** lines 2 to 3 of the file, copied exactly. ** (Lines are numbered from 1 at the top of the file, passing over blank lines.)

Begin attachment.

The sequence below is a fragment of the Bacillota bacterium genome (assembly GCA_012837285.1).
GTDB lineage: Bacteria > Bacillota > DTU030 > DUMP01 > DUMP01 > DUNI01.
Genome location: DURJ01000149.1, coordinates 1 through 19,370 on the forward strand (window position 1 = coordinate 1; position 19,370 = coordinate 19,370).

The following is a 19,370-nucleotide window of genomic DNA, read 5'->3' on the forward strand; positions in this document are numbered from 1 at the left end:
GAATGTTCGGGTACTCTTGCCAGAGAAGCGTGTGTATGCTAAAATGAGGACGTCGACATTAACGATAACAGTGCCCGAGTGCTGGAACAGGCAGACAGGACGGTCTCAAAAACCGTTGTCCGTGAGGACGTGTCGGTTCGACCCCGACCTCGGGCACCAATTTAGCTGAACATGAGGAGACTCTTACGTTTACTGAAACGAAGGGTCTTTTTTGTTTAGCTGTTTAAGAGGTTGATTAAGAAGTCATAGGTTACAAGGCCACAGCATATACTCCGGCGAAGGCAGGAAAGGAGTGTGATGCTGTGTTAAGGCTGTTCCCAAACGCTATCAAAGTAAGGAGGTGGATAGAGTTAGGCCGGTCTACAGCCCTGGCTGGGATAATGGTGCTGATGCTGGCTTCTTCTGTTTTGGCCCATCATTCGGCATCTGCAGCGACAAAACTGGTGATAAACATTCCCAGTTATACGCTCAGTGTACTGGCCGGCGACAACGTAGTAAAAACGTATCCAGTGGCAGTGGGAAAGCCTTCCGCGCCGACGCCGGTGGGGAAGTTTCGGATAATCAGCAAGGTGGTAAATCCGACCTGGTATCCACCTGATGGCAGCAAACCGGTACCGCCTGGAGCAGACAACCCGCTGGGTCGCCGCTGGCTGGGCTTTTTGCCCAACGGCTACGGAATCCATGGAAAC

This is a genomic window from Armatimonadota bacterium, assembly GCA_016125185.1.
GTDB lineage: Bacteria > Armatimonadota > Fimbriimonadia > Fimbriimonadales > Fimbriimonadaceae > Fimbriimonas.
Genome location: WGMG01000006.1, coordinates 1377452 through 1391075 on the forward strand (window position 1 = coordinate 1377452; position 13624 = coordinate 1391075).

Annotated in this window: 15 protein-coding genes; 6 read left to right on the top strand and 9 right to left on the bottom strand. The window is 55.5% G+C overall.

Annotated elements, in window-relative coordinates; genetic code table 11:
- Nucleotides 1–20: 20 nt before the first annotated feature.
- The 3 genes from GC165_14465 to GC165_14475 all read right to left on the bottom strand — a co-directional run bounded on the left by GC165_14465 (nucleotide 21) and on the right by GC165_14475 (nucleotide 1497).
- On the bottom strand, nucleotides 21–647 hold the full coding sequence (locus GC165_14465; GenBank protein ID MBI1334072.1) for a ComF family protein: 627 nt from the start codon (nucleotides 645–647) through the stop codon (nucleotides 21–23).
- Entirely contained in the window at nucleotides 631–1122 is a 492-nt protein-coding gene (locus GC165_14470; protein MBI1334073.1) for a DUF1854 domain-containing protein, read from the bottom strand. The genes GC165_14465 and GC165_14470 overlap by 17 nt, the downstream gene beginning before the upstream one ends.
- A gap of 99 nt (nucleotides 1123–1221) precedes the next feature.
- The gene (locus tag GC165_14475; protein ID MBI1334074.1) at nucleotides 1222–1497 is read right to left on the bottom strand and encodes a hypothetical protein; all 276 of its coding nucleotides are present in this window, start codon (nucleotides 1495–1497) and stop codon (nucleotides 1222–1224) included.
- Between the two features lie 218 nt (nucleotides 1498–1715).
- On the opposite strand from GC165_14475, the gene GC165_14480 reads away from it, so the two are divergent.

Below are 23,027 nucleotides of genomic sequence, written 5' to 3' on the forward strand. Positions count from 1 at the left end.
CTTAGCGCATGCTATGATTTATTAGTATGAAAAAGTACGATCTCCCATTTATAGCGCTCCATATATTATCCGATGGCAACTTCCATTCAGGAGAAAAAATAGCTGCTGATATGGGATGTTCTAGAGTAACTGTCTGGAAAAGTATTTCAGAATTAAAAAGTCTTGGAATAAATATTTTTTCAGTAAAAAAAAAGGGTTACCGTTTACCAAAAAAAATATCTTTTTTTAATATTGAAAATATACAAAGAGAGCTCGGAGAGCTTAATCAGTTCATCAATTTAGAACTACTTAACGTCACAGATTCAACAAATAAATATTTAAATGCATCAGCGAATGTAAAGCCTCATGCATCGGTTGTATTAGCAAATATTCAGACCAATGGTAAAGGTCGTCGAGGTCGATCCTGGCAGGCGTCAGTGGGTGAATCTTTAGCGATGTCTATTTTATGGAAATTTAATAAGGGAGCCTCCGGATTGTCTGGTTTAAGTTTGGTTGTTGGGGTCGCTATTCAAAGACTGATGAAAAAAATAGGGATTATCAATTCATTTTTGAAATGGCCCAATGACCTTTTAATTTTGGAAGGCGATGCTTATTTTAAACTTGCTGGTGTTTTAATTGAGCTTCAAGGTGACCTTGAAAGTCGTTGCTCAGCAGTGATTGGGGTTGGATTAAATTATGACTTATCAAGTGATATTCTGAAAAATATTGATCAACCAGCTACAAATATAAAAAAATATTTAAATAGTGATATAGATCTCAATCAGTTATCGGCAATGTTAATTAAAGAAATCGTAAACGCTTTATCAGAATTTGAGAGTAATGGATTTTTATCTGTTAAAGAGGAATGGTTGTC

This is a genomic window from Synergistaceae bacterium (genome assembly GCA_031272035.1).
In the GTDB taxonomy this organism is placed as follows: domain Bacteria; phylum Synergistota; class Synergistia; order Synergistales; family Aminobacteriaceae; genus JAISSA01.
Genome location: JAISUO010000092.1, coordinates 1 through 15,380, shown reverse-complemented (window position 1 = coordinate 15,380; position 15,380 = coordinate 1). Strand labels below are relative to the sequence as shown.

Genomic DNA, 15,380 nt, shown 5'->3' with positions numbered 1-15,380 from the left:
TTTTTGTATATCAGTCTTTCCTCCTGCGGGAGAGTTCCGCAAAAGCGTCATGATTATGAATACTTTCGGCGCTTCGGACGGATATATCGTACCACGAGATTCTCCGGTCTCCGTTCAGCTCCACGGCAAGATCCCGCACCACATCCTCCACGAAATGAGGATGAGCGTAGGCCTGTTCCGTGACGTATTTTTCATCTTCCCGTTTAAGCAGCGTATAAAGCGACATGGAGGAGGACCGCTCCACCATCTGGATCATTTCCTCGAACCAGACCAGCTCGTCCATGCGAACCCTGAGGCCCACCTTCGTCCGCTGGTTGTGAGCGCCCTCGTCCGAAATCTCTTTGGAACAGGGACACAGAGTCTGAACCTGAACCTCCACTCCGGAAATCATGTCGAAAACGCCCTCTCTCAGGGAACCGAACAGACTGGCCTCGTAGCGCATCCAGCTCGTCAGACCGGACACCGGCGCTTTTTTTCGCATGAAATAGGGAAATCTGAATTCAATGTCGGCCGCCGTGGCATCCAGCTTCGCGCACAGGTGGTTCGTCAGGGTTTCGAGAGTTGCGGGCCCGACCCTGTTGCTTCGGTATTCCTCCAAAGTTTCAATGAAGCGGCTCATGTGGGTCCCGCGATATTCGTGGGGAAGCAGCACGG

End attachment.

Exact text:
GTDB lineage: Bacteria > Bacillota > DTU030 > DUMP01 > DUMP01 > DUNI01.
Genome location: DURJ01000149.1, coordinates 1 through 19,370 on the forward strand (window position 1 = coordinate 1; position 19,370 = coordinate 19,370).